On Roanoke Island, the legend of the 114 people who mysteriously vanished from the Lost Colony hundreds of years ago is just an outdoor drama for the tourists, a story people tell. But when the island faces the sudden disappearance of 114 people now, an unlikely pair of 17-year-olds may be the only hope of bringing them back.
Miranda, a misfit girl from the island’s most infamous family, and Phillips, an exiled teen criminal who hears the voices of the dead, must dodge everyone from federal agents to long-dead alchemists as they work to uncover the secrets of the new Lost Colony. The one thing they can’t dodge is each other.
Blackwood is a dark, witty coming of age story that combines America’s oldest mystery with a thoroughly contemporary romance (from Goodreads.com)
With so many books cramming under the YA paranormal/fantasy genre it takes something with a stroke of originality to stand out. Gwenda Bond’s Blackwood certainly has that. Whilst unfamiliar with the centuries old mystery of Roanoke Island, I was intrigued by the synopsis and idea of a creepy island where so many people can just vanish into seemingly thin air.
And Blackwood is very creepy. Right from the beginning Bond creates a tense and sinister atmosphere that has the hairs standing up on the back of your neck. It reminded me a little of the Lois Duncan books I read years ago. As a story it grips you, giving very little information and keeping the reader firmly in the dark which results in the ‘one more page’ syndrome.
Gwenda Bond’s characterisation is pretty spot on too. I really like Miranda who is genuinely strong, brave and compassionate. I liked how the author wasn’t afraid to give her flaws, for instance her feelings towards her father were believable and human considering the circumstances. It could have seemed cold, but I think we’re given enough background to empathise with Miranda and understand her feelings. It was fascinating to see Miranda come to terms with her ancestors history and thus understand herself. I also quite enjoyed the romance in this book, which seemed to develope rather than just happen. You got the impression that the chemistry between Miranda and Phillips had history without it being spelt out. And as far as villains go, Blackwood has a good one with an authentic motive.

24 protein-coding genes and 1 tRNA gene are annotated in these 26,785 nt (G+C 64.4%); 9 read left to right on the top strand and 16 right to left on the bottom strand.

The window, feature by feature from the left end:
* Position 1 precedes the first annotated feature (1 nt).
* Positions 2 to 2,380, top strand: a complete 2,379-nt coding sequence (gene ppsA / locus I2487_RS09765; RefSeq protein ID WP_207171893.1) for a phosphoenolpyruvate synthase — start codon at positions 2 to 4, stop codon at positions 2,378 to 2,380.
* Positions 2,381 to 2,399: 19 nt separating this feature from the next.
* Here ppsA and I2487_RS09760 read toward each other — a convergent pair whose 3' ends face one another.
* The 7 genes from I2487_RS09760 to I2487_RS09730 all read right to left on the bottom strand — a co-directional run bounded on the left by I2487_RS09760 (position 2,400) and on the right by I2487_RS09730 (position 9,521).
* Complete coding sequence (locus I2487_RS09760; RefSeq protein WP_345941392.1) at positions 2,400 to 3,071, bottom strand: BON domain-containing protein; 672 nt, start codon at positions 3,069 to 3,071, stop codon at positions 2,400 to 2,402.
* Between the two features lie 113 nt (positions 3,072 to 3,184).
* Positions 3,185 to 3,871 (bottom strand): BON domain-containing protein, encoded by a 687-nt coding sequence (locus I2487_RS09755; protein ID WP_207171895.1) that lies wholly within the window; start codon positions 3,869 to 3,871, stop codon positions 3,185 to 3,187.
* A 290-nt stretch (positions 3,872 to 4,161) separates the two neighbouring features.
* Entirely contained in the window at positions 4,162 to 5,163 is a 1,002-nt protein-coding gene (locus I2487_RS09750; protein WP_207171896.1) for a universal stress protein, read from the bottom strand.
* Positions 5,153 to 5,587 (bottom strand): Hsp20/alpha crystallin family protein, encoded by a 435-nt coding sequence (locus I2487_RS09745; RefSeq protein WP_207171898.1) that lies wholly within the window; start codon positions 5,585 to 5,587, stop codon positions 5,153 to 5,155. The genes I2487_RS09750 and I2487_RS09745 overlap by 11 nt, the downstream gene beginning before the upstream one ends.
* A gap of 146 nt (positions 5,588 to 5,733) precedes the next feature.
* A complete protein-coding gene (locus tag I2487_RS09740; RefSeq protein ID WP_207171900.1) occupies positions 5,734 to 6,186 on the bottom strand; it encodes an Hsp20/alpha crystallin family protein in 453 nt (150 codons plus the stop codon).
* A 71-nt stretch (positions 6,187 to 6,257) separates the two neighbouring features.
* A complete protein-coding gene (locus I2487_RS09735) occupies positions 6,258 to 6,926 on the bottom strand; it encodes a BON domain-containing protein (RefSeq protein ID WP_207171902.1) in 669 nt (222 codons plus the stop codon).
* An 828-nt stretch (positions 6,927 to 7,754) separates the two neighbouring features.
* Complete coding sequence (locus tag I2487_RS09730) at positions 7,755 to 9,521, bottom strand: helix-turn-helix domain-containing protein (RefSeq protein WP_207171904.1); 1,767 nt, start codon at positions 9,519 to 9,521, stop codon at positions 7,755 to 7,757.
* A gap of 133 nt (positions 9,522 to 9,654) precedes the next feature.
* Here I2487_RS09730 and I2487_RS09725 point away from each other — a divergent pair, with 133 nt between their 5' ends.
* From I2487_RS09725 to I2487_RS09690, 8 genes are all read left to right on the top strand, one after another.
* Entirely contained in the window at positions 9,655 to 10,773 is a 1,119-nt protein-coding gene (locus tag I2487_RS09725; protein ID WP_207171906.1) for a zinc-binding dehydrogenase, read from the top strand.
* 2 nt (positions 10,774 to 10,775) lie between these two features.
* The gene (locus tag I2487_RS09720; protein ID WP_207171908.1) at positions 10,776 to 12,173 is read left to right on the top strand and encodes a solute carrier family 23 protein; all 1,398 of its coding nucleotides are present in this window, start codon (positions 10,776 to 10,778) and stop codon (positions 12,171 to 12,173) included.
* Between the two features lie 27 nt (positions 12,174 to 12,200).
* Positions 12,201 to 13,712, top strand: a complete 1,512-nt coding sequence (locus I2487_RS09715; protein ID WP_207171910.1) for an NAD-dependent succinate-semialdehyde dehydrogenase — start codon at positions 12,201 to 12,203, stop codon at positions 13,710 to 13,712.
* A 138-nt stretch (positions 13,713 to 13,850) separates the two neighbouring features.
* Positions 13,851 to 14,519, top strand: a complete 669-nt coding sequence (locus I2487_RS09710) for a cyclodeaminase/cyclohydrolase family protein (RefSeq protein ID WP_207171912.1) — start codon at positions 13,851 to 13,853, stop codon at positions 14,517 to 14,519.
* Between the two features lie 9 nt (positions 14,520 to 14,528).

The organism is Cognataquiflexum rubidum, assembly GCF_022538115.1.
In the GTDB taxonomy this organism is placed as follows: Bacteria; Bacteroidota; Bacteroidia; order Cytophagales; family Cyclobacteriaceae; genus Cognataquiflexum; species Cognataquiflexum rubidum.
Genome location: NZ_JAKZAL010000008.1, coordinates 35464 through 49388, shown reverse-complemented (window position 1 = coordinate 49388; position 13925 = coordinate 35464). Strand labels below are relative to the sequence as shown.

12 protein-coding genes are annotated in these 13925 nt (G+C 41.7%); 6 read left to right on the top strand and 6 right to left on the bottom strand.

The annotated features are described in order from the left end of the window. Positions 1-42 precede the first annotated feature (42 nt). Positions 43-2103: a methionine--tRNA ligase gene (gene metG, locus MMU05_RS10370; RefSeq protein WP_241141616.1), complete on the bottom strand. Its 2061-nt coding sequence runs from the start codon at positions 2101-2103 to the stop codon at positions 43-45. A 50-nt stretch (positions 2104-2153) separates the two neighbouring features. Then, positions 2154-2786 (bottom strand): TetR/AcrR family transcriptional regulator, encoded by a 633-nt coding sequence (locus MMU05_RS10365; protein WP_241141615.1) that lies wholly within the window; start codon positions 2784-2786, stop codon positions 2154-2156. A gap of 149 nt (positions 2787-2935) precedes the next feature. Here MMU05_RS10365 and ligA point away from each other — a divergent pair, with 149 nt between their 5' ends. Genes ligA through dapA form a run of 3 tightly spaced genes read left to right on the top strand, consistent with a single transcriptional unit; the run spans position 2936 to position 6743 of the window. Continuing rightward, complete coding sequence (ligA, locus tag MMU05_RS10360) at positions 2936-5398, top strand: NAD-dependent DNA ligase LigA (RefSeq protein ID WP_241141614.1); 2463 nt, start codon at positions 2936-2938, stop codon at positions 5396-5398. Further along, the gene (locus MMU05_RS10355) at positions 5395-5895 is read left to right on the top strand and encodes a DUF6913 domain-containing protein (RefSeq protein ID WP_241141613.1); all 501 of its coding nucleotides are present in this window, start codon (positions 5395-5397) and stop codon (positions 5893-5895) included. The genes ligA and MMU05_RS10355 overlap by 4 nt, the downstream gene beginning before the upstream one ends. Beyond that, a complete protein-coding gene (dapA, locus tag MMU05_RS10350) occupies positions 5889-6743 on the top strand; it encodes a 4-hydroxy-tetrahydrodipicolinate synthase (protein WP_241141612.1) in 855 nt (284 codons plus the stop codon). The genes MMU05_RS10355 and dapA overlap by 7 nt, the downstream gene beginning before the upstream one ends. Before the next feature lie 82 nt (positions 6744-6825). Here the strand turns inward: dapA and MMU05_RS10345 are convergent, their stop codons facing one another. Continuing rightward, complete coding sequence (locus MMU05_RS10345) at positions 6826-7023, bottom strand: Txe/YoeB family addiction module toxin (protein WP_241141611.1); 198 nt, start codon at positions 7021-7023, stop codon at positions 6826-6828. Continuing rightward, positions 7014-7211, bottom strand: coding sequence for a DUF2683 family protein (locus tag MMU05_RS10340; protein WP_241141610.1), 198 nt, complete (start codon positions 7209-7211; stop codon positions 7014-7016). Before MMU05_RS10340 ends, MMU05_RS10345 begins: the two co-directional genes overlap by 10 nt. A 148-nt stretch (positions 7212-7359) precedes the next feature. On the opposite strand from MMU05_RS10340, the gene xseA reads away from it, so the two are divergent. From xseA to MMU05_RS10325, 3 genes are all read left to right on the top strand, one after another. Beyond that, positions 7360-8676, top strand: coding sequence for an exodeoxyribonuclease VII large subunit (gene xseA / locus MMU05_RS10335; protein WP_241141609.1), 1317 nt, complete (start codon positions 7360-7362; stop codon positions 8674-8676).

So, mainly I really enjoyed Blackwood. However I have one small quibble. I was left a little confused a couple of times…in particular with Phillips and his ‘gift’. He apparently hears voices of the dead, but in no coherent manner and ends up being pretty useless from what I could tell. I’m not convinced that it was wholly necessary the way it was executed. I also found the switching narrative a little annoying and jumpy. Usually I love this technique but it didn’t work as well for me this time. Maybe it’s just me who failed to fully concentrate or maybe it was the formatting of the e-book proof I read…in which case is no fault of the book itself.
Overall Blackwood is a great, unputdownable read and the occasional confusion was far outweighed by the good. With a tantalising combination of witchcraft, alchemy, legend and a quest for eternal life, it’s a book to keep you up late into the night. If you’re looking for an original, creepy book then you won’t go wrong with Blackwood.
Published by Strange Chemistry (UK) September 2012
My copy was an e-book arc sourced from Netgalley.